A Pre-school Teacher

It’s been a long time, I blogged. I apologize for that. My exams were up and lots of preparation went by.  After encountering a few issues with my little one at school, I am here today, to pen down my thoughts.

My two-year-old boy is still unable to speak well. Though he speaks a few words, it cannot be completely said that he talks well. We got him admitted into well established pre-school and hoped, he would pick up speech and communicate effectively after going to school. Our hopes failed. I believe for any student of any age, getting a good teacher who can bring the best in his/her student life is really important. We were not so lucky with my little one in finding a dutiful and inspiring teacher. Every child is different. Each child’s development or achieving the milestones cannot be compared with one another. If a teacher is well-trained, it becomes easy for him/her to understand the psychology of a toddler mind.

When compared to other children in the class, my son was different (according to the teacher). He would not sit in one place. He always keeps roaming in the class; he wants to explore the class all the while. These were the kind of complaints we got from the teacher. He never cries when we drop him at the school. I have seen several kids who still cry, after two months into school. We were initially happy about this behavior of our child. We were happy that he loves going to school. He never cried, unlike some other kids. This happiness did not last long.

His class teacher found it difficult to manage him. She started to make him sit alone on a bench throughout the class as a punishment for his behavior. Every day we would get complaints regarding his behavior in class. Of late, he does not want to go to school and cries each day.  We got worried. We were given a picture as if our child was not normal and was asked to go for a behavioral evaluation.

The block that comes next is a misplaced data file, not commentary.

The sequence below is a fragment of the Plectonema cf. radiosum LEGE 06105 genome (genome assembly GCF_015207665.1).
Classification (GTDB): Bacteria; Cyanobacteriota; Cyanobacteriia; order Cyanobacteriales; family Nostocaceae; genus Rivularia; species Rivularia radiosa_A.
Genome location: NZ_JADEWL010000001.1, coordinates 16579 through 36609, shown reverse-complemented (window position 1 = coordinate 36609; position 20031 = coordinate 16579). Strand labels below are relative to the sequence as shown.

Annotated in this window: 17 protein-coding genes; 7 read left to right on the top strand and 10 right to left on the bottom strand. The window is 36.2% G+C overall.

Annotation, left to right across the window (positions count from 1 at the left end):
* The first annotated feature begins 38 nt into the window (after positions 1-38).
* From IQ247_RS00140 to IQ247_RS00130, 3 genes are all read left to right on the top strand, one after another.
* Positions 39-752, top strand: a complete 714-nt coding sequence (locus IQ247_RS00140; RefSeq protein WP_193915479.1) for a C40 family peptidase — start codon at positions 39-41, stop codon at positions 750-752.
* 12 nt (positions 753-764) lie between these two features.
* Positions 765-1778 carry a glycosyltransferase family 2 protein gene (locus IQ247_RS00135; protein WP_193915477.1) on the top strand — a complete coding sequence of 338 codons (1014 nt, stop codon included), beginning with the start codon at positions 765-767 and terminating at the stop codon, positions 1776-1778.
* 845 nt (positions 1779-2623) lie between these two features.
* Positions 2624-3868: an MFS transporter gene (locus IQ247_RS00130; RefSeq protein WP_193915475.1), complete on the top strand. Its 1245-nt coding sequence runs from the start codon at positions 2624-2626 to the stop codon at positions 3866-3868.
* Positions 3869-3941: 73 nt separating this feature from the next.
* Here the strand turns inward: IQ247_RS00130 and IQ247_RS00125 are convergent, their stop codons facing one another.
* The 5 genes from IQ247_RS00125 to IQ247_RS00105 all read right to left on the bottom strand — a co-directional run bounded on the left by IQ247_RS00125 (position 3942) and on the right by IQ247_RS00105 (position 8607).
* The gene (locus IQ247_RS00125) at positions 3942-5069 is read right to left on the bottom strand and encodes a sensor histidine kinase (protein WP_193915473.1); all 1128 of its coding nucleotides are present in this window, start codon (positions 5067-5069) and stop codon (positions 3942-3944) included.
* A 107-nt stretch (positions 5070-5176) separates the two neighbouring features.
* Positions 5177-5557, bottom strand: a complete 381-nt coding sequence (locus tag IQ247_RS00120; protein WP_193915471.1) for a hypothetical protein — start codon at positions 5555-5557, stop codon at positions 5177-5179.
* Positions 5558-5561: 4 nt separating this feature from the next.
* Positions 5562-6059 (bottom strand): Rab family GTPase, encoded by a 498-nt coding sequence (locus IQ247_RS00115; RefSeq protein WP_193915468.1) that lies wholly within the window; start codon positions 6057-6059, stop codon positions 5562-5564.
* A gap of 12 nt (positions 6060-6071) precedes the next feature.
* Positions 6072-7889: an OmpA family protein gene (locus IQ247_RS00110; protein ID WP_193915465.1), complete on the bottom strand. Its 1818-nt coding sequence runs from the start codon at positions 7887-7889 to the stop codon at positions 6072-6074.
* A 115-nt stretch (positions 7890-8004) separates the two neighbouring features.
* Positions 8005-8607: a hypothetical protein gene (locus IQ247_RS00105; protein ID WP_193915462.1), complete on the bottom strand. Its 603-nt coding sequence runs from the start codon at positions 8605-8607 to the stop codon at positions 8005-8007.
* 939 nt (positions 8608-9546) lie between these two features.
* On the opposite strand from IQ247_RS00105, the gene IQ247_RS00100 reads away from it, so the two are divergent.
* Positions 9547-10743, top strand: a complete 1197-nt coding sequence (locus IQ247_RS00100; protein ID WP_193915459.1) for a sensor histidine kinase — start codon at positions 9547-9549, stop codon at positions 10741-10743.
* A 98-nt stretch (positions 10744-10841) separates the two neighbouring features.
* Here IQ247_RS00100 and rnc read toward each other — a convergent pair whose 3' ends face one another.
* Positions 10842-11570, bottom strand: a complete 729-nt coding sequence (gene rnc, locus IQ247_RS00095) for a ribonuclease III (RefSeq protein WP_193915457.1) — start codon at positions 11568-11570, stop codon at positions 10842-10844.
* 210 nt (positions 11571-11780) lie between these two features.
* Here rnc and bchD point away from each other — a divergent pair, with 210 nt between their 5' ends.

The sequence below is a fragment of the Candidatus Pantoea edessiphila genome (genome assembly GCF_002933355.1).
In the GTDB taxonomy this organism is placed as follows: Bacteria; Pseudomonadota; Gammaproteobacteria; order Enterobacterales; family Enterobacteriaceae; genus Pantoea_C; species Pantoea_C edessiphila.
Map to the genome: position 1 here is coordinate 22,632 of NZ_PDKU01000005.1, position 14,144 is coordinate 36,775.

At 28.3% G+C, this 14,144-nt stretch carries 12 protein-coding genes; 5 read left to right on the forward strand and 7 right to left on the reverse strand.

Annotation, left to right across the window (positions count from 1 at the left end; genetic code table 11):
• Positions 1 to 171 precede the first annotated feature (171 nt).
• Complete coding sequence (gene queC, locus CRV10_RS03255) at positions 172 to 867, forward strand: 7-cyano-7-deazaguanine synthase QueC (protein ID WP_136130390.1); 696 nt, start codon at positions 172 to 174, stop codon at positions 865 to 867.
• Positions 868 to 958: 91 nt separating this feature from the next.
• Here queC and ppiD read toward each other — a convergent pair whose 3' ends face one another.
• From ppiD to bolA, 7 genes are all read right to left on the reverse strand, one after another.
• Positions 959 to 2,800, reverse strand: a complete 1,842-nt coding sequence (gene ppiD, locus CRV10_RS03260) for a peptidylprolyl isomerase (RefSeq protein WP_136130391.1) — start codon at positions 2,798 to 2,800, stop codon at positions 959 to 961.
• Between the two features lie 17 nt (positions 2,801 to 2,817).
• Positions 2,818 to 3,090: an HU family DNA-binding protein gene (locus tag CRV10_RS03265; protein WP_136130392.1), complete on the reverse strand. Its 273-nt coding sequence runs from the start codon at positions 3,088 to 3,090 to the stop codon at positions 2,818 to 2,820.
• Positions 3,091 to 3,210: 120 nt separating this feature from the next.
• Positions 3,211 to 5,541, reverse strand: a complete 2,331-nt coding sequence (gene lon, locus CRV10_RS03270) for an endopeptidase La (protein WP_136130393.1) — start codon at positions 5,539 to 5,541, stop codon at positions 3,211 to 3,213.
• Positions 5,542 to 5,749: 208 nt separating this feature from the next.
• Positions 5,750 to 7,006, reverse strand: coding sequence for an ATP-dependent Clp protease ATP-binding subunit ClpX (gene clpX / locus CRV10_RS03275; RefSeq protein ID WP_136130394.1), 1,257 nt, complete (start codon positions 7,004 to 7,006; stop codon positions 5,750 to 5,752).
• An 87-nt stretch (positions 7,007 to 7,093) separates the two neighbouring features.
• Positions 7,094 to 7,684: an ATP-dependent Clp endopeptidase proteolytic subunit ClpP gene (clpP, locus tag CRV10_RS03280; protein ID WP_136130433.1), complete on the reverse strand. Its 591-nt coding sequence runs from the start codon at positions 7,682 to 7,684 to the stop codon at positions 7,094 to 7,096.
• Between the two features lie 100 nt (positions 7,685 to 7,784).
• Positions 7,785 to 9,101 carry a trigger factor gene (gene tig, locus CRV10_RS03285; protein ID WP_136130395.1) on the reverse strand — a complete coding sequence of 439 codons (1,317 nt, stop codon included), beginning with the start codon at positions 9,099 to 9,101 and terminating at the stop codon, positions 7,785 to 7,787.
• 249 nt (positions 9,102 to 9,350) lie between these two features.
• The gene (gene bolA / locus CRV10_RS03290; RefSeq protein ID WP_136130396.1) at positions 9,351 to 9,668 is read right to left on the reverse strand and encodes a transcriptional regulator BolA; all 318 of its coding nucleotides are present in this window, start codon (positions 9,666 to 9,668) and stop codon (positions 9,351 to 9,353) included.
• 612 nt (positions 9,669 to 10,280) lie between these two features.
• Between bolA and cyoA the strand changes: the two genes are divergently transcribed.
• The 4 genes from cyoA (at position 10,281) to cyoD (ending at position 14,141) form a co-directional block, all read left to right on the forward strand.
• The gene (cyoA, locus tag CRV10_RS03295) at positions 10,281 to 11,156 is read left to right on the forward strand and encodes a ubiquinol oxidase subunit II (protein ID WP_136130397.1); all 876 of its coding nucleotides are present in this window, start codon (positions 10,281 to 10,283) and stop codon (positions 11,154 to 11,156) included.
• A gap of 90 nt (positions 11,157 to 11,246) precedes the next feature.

Likewise, we went for an evaluation to a well-known child psychologist. The doctor, after observing our child gave a report saying that he was perfectly normal. There is a slight delay in speech and nothing unusual was observed. The doctor also advised that our child is an active kid and we are blessed in having him.

Now, the question is why is the teacher always finding fault with my child? There may be several reasons for it.

  • The teacher is not well-trained.
  • The teacher may not be patient enough to control about 20 toddlers at once in a class.
  • The teacher may not like my child.
  • The teacher’s expectation from the child may not be met.

I am not entirely blaming the teacher for whatever turmoil we underwent. I would like to state that, if the teacher is able to understand a child and its behavior, without resorting to time outs and punishments, the child may open up to the teacher. Once the child is comfortable with the teacher, the relationship and bonding they share will be beneficial.

I am a teacher too. I feel teaching the pre-schooler is the most difficult task. I am comfortable in teaching the higher classes. I always take time to appreciate my pre-school teacher colleagues for their efforts in honing the skills of tiny tots.

The basic foundation of a child growth is very important and a teacher at that age plays a huge role. Teaching is a profession that requires a lot of patience. A teacher might be many things, a father or mother, a grandparent, etc but when they enter into their education institute they are just a teacher. It is a bigger responsibility to forget what you are outside the institute and become and do only that what you have come for.

This is my personal experience with my child and his teacher. Kindly share your experience or advice that would help me in managing my child and develop his relationship with school and teacher. Thanks for stopping by.


2 responses to “A Pre-school Teacher

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